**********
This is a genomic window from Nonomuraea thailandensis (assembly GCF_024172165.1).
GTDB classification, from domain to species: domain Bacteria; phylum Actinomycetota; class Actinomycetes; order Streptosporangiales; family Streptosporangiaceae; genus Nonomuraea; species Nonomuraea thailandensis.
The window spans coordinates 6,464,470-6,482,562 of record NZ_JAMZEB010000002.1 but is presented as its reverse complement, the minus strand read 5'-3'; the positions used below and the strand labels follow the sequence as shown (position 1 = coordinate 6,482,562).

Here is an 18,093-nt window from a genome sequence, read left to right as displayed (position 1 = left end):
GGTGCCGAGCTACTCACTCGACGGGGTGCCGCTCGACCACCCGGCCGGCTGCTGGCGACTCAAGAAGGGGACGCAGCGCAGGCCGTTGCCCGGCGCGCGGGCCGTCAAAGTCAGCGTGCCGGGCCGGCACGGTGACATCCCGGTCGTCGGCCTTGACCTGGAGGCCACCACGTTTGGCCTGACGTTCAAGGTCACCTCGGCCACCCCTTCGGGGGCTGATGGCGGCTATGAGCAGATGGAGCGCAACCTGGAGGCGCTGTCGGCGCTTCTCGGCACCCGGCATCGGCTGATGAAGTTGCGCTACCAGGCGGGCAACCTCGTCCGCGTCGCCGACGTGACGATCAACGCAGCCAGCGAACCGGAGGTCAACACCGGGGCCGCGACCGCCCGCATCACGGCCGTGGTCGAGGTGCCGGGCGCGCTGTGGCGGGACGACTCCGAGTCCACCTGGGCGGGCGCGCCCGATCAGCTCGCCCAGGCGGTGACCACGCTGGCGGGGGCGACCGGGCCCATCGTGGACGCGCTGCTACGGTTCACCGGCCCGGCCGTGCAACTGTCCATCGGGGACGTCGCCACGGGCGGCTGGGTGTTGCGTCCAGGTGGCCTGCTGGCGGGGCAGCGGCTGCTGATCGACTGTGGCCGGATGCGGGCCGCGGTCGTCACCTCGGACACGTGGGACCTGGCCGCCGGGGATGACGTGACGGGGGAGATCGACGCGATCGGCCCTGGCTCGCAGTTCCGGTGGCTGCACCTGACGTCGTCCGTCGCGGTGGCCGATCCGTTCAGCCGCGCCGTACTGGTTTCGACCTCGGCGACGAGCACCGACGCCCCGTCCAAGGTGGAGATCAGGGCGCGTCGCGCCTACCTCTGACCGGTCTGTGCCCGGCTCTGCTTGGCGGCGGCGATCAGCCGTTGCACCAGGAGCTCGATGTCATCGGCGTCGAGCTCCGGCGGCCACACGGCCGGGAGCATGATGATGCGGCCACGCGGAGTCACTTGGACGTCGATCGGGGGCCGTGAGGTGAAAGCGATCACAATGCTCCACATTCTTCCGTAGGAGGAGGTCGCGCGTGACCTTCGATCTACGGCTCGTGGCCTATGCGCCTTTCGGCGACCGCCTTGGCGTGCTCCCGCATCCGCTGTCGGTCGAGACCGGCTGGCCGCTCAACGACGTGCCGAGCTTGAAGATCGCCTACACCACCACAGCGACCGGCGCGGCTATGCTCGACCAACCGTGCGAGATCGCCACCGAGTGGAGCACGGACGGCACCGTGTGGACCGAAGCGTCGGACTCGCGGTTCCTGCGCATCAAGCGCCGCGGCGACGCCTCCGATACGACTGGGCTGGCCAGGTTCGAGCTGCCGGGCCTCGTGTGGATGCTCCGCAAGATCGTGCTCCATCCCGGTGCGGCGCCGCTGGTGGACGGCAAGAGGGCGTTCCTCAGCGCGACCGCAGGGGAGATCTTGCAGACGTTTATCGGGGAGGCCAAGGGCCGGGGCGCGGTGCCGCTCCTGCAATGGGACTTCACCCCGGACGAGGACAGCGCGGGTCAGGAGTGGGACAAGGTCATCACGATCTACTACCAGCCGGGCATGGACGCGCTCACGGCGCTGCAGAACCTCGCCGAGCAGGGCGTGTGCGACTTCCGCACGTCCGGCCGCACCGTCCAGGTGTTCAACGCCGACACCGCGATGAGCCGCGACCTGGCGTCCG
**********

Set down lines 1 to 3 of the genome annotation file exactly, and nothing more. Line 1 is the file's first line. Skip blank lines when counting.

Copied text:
This is a genomic window from Nonomuraea thailandensis (assembly GCF_024172165.1).
GTDB classification, from domain to species: domain Bacteria; phylum Actinomycetota; class Actinomycetes; order Streptosporangiales; family Streptosporangiaceae; genus Nonomuraea; species Nonomuraea thailandensis.
The window spans coordinates 6,464,470-6,482,562 of record NZ_JAMZEB010000002.1 but is presented as its reverse complement, the minus strand read 5'-3'; the positions used below and the strand labels follow the sequence as shown (position 1 = coordinate 6,482,562).